Blow Outs.

Discussion in 'Trading' started by walterjennings, Dec 29, 2006.

  1. After reading many posts which state 'a few blow outs before profitability' either as a warning or from experience. I have this question to pose to the forum.

    I have been trading for around half a year with no real issues. I was wondering if it is normally possible to transition beginner (zero experience) trader to expert without experiencing a blow out or some degree there of? Do even the best traders on wall street have to deal with it at some point in their careers?

    Thanks for any insights or opinions.
  2. If you have a blowout you have poor money management period.
  3. mind explaining what you mean by money management? I didn't know what a bid/ask price was 6 months ago. I haven't spent any time learning about the subject. I probably employ my own variation right now.
  4. Money managment = 100 different things like:

    adding to a losing trade
    running without stops
    being just plain stupid when it comes to trading

    please feel free to add fellow ET'ers
  5. I think it's pretty rare for an independent trader not to experience an account meltdown at least once while climbing the curve. Better earlier than later, imo :)
  6. basis


    It's not strictly necessary (how could it be?). But the reason so many have done it (including myself) is that most haven't internalized the lessons that real risk can teach you.

    There is a certain "pit of the stomach" feeling that you can only get by violating prudent risk rules and getting your ass handed to you. It's extremely worth avoiding, and you know that when you've felt it. It makes you a better trader.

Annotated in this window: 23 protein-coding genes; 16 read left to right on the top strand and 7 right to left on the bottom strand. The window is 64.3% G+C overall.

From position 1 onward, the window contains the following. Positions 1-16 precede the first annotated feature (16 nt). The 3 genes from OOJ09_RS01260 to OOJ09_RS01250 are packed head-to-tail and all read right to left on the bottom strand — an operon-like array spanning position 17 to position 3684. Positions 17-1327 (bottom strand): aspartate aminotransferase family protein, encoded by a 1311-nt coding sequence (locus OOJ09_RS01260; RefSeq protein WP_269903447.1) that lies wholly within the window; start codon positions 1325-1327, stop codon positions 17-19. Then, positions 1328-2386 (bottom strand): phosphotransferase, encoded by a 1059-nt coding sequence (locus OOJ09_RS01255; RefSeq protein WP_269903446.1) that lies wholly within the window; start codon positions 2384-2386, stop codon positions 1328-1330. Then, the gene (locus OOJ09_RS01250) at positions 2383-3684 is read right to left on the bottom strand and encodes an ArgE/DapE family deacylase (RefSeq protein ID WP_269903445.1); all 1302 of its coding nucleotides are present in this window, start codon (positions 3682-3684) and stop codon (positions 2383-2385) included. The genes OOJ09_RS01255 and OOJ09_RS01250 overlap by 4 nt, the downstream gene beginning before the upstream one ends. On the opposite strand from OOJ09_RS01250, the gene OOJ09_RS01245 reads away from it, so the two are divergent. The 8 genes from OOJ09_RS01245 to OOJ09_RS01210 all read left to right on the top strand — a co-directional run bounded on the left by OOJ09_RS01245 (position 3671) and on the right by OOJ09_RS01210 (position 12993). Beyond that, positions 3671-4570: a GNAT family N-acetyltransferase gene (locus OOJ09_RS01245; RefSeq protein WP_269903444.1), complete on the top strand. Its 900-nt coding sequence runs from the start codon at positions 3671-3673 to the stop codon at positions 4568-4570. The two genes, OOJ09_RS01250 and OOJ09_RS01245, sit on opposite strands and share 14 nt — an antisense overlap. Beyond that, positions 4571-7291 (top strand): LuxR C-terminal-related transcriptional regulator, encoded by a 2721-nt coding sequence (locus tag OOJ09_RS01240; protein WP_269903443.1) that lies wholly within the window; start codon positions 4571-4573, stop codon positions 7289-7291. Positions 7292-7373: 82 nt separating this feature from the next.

7. MattF


    Glad I haven't hit that yet...:(

    Although I'd rather feel bad getting stopped out, then feel even worse raising that stop thinking things will come back, only to lose even more...
  8. I dont think it is mandatory that you have a meltdown or significant drawdown but as one poster pointed out, greed and recklessness are human traits that trading magnifies which leads to those one or two times you put on a position bigger than you should have on or makes you hesitate in taking the small loss which becomes a big loss.

    No matter how good you are, human nature always sticks its nose in and messes with you. I think the more years you trade the better you get at controlling it (I hope!) but perhaps in the early years it is harder to turn off that little greedy devil that sits on your shoulder egging you on when you should pull it back a bit.

  9. overleveraging is the biggest thing.

    but i like averaging in on losers, and keeping my initial entries very small. additionally i'll only average in on winners if the fundamentals seriously change in my direction. (ie I bought more AAPL today after the scandal was cleared .... but if this jump were on just decent earnings, which are expected, I might not buy more considering it had already run)

    of course, i set my position risk to be large enough to include a serious amount of volatility, and usually only exit if I see the fundamentals changing. I like the Bruce Kovner idea of deciding position risk (1 or 2% per trade) and then determining position size and strategy by analysis.

    so that means widely spaced entries often with VERY VERY small starting positions.

    for higher leverage instruments, this flexibility is harder to come buy - which is why stock trading can be very rewarding.

    you can take another approach, averaging in on losers, but setting stops for each successive entry ... to keep leverage under control on losers.
  10. Been actively trading since '99. Lots of heavy options action too.

    I took a hit from 9/11. Had a big index option position on and got nailed good.

    But, I KNEW what my max loss was. And it was never account threatening.

    Now I trade systems with an average low exposure. 20 consecutive losing trades will not take me out. Another 9/11 will not take me out. Nothing will take me out of the game, unless I want out.

    It's all about balancing the fear/greed equation. I could jump my trade size hugely and really crank in the gains. But then the unexpected event, which should ALWAYS be expected IMHO, could wipe out my account.

    Ain't gonna happen.

    Good trading to all. :cool:
    #10     Dec 29, 2006